The book is well written, clearly set out, and – despite some jumps backwards and forwards between topics which is inevitable with someone like Terry, who had such an interesting career path as well as an astonishingly prolific output – easy to follow. There are footnotes throughout*, the majority of which add to the text rather than take away from it, and Marc is careful to alway cite his sources, which are many and varied and do included people who worked closely with Terry. There are several points where Marc states his opinions as fact but when writing a biography without direct access to the subject’s family or his personal archives, that’s a very hard thing to avoid doing. It does not, for me at least, damage the veracity of the book as a whole.
There were some authorial quirks that niggled away at me as I read. The most noticeable of these being the oft repeated assertion that Terry was a story teller who embellished the tales he told of he own life, so we can’t be certain what really happened in many cases. I don’t doubt for a second that this is true, it is after all what writer do, but I’m not sure we need to be reminded of the fact quite as often as we are.
The chapters which dealt with Terry’s Alzheimer’s and death were kindly, carefully, and sensitively handled. I will not pretend that they did not make me weep, nor that I did not feel again the anger I felt when he died; fury that the world had lost a man whose understanding of humanity was both profound and illuminating and had such a gift for showing others just what humanity was capable of, both good and bad.
What really made the book stand out for me, though, was the deep dive into Terry’s work. I found myself thinking more than once that
a) this book is more a literary analysis of Terry’s whole bibliography than it is a biography, and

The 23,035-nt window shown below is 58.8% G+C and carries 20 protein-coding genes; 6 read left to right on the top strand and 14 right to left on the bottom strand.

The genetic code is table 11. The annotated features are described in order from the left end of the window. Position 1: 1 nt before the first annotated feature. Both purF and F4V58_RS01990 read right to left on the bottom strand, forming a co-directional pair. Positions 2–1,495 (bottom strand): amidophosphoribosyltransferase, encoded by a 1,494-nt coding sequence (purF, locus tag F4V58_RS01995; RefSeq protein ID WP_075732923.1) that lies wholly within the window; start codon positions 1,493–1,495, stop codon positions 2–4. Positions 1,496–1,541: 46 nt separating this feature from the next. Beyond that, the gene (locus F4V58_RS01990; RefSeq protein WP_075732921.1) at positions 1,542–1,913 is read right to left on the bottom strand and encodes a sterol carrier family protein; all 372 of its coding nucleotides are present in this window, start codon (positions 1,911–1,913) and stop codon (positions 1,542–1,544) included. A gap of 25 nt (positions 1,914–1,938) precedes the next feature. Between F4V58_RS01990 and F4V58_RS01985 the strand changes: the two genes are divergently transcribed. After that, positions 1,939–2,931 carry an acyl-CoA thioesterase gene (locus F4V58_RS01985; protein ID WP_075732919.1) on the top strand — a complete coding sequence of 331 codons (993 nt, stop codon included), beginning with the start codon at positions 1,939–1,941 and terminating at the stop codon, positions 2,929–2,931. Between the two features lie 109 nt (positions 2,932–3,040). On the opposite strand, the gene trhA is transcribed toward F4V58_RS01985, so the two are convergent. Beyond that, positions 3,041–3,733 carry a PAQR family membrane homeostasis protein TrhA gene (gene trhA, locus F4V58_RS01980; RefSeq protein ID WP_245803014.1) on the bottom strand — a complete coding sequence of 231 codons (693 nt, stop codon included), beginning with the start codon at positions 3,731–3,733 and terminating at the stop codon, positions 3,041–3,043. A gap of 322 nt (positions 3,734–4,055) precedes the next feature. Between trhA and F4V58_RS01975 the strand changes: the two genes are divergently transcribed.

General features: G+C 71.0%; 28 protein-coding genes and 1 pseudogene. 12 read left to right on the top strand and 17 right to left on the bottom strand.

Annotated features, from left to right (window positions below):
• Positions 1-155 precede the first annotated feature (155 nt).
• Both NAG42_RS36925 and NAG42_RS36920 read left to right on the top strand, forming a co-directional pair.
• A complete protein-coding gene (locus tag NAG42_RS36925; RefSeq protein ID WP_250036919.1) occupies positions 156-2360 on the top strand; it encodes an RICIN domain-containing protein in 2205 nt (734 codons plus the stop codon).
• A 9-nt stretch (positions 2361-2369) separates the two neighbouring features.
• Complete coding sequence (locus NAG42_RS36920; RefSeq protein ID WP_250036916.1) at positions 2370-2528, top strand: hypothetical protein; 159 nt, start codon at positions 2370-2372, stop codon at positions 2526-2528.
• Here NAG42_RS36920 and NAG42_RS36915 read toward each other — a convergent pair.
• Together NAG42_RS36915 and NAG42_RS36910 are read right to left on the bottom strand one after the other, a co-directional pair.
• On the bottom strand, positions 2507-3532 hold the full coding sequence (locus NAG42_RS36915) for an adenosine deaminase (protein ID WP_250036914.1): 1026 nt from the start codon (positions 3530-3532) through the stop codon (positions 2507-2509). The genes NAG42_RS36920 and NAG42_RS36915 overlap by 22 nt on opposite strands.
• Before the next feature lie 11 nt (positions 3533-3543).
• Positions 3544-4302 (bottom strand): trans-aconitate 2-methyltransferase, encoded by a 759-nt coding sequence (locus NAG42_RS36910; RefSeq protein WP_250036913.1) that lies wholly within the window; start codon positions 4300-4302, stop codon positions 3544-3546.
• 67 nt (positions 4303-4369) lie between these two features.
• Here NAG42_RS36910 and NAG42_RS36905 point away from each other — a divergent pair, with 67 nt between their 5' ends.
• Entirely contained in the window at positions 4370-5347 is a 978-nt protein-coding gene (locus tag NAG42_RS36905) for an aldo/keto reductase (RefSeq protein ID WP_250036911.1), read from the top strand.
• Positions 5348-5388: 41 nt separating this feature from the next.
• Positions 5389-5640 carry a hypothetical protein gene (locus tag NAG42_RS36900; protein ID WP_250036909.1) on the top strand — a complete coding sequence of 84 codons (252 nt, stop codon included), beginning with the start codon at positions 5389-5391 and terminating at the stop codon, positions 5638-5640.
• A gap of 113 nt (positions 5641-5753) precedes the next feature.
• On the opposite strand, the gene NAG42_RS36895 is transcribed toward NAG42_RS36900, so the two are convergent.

b) that the book is all the better for being so.
I was pleased at how much focus was given to Terry’s journalism, early works and non-Discworld books and found the discussion of the Discworld canon, and everything which sprung from it, equally as illuminating.
The Magic of Terry Pratchett has been meticulously researched, carefully put together, and shines brightly with the love Marc clearly has for Terry’s works. The textual analysis is excellent (if highly subjective in parts) and I found the care and attention to detail a fitting memorial to one of my favourite authors. The most magical aspect of Terry’s life, at least from the perspective of those who didn’t know him, is the words he wrote and the worlds he created. What this book gives us, openly and honestly, is the story of those words and I can, therefore, happily recommend it to anyone, regardless of whether they were already a fan of Pterry or someone curious about a man whose name topped the best seller charts so often.
I should also add that I’ve ordered a copy for my shelves as it has definitively earned its place in my collection of Pratchett ephemera.
*because of course there are footnotes, this is Terry being discussed, there couldn’t not be footnotes!